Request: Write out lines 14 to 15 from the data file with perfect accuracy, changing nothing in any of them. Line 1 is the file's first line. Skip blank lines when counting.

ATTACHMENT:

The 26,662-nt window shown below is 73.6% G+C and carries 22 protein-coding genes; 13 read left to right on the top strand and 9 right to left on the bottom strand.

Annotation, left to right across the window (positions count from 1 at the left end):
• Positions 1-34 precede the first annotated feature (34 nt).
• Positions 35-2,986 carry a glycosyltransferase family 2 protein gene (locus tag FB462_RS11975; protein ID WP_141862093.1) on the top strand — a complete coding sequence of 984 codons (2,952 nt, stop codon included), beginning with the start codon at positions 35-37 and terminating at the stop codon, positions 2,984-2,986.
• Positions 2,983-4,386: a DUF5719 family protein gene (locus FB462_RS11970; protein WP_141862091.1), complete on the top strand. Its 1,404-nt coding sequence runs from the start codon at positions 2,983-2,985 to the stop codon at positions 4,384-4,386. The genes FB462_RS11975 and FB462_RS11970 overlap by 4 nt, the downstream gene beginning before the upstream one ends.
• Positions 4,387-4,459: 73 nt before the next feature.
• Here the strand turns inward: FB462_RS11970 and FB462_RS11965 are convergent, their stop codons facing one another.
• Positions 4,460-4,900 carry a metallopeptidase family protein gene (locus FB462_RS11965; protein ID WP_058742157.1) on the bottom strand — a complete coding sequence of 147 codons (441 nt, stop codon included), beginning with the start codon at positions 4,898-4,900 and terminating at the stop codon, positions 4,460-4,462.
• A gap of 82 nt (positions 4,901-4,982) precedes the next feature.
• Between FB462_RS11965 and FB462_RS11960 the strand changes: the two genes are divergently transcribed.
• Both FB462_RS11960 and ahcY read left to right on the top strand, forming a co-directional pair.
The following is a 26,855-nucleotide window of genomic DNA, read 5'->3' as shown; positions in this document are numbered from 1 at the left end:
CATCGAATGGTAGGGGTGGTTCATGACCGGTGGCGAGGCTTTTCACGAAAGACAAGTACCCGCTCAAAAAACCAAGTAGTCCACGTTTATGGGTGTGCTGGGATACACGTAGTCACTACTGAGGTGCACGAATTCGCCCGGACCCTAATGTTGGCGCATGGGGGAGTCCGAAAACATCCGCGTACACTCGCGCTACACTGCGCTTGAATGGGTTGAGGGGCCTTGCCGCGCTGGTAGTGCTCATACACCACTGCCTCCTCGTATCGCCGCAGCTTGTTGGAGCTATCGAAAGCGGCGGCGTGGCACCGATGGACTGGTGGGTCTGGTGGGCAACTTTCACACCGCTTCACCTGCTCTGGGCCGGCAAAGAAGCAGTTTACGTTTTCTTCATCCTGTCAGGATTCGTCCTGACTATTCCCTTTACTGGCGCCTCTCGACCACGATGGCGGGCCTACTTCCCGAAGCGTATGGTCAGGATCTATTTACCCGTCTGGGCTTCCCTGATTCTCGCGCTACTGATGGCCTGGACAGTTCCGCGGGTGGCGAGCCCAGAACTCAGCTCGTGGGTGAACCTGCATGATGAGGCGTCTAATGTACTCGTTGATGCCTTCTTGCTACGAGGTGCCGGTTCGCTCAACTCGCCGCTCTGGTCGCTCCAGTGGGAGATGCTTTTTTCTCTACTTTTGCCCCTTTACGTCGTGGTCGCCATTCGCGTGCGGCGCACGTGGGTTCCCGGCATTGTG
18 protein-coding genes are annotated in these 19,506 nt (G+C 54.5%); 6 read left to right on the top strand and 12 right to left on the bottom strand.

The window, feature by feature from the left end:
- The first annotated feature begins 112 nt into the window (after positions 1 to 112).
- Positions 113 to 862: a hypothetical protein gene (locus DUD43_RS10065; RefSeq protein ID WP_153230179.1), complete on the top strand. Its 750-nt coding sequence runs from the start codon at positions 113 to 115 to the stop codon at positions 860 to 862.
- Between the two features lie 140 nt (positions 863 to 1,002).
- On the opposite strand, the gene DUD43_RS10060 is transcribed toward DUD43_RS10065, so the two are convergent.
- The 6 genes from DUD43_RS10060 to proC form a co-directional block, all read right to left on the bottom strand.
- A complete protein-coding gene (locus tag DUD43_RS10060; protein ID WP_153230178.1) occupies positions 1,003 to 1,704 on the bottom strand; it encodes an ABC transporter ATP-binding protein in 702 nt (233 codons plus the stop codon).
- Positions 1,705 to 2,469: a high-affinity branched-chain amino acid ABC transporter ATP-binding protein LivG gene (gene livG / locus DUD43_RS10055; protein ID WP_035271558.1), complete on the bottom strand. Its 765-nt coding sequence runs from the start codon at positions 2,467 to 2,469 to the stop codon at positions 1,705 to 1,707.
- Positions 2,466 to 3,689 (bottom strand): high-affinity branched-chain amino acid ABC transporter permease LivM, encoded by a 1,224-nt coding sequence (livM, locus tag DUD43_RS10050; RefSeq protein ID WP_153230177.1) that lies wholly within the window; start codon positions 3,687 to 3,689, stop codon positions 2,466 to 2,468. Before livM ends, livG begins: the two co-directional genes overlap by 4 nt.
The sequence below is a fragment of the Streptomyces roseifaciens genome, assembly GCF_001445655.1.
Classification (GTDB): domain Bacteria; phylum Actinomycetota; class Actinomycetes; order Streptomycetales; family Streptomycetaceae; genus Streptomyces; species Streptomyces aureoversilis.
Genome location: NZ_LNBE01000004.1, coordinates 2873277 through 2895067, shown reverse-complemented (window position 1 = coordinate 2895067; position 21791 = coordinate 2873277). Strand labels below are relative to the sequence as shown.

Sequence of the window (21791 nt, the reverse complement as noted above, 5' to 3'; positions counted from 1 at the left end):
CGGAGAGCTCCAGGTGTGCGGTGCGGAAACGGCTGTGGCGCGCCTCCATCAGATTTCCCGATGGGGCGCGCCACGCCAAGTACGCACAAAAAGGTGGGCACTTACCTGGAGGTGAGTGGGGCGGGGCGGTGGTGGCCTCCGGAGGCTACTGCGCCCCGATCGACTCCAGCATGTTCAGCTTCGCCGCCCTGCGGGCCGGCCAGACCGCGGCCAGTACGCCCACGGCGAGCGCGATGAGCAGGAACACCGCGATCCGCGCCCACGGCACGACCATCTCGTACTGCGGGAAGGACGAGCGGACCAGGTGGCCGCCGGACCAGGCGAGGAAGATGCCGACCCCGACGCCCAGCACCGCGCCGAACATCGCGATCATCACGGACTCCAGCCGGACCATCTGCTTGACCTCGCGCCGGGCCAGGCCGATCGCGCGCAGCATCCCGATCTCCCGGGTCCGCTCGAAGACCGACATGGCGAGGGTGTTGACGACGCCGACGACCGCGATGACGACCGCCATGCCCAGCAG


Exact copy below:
18 protein-coding genes are annotated in these 19,506 nt (G+C 54.5%); 6 read left to right on the top strand and 12 right to left on the bottom strand.

The window, feature by feature from the left end: